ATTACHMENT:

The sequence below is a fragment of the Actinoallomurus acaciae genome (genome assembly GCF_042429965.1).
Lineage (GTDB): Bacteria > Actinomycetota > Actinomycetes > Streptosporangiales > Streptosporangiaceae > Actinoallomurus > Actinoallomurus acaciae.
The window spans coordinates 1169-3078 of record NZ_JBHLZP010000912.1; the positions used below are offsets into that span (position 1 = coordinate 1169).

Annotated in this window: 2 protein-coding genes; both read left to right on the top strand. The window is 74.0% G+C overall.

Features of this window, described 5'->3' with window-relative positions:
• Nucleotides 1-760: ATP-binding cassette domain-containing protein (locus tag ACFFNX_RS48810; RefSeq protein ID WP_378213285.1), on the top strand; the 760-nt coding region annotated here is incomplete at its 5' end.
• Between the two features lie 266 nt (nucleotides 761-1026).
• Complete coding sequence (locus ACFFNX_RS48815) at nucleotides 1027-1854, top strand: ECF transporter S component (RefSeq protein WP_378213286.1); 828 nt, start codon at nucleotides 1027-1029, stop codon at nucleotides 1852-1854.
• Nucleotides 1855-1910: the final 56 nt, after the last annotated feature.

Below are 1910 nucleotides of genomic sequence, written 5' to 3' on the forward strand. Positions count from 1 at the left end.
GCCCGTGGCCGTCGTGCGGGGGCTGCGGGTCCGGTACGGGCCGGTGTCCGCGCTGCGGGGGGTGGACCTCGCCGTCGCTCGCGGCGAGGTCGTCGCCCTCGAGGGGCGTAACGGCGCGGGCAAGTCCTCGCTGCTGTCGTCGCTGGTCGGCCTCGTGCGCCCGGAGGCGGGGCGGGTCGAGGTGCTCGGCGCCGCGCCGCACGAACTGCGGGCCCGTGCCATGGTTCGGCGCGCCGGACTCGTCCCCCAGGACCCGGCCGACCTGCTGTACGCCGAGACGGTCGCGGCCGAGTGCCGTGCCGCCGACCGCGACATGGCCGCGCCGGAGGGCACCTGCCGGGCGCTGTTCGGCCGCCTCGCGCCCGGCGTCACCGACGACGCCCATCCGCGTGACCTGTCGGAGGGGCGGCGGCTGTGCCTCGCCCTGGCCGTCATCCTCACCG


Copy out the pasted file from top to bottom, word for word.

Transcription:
The sequence below is a fragment of the Actinoallomurus acaciae genome (genome assembly GCF_042429965.1).
Lineage (GTDB): Bacteria > Actinomycetota > Actinomycetes > Streptosporangiales > Streptosporangiaceae > Actinoallomurus > Actinoallomurus acaciae.
The window spans coordinates 1169-3078 of record NZ_JBHLZP010000912.1; the positions used below are offsets into that span (position 1 = coordinate 1169).

Annotated in this window: 2 protein-coding genes; both read left to right on the top strand. The window is 74.0% G+C overall.

Features of this window, described 5'->3' with window-relative positions:
• Nucleotides 1-760: ATP-binding cassette domain-containing protein (locus tag ACFFNX_RS48810; RefSeq protein ID WP_378213285.1), on the top strand; the 760-nt coding region annotated here is incomplete at its 5' end.
• Between the two features lie 266 nt (nucleotides 761-1026).
• Complete coding sequence (locus ACFFNX_RS48815) at nucleotides 1027-1854, top strand: ECF transporter S component (RefSeq protein WP_378213286.1); 828 nt, start codon at nucleotides 1027-1029, stop codon at nucleotides 1852-1854.
• Nucleotides 1855-1910: the final 56 nt, after the last annotated feature.

Below are 1910 nucleotides of genomic sequence, written 5' to 3' on the forward strand. Positions count from 1 at the left end.
GCCCGTGGCCGTCGTGCGGGGGCTGCGGGTCCGGTACGGGCCGGTGTCCGCGCTGCGGGGGGTGGACCTCGCCGTCGCTCGCGGCGAGGTCGTCGCCCTCGAGGGGCGTAACGGCGCGGGCAAGTCCTCGCTGCTGTCGTCGCTGGTCGGCCTCGTGCGCCCGGAGGCGGGGCGGGTCGAGGTGCTCGGCGCCGCGCCGCACGAACTGCGGGCCCGTGCCATGGTTCGGCGCGCCGGACTCGTCCCCCAGGACCCGGCCGACCTGCTGTACGCCGAGACGGTCGCGGCCGAGTGCCGTGCCGCCGACCGCGACATGGCCGCGCCGGAGGGCACCTGCCGGGCGCTGTTCGGCCGCCTCGCGCCCGGCGTCACCGACGACGCCCATCCGCGTGACCTGTCGGAGGGGCGGCGGCTGTGCCTCGCCCTGGCCGTCATCCTCACCG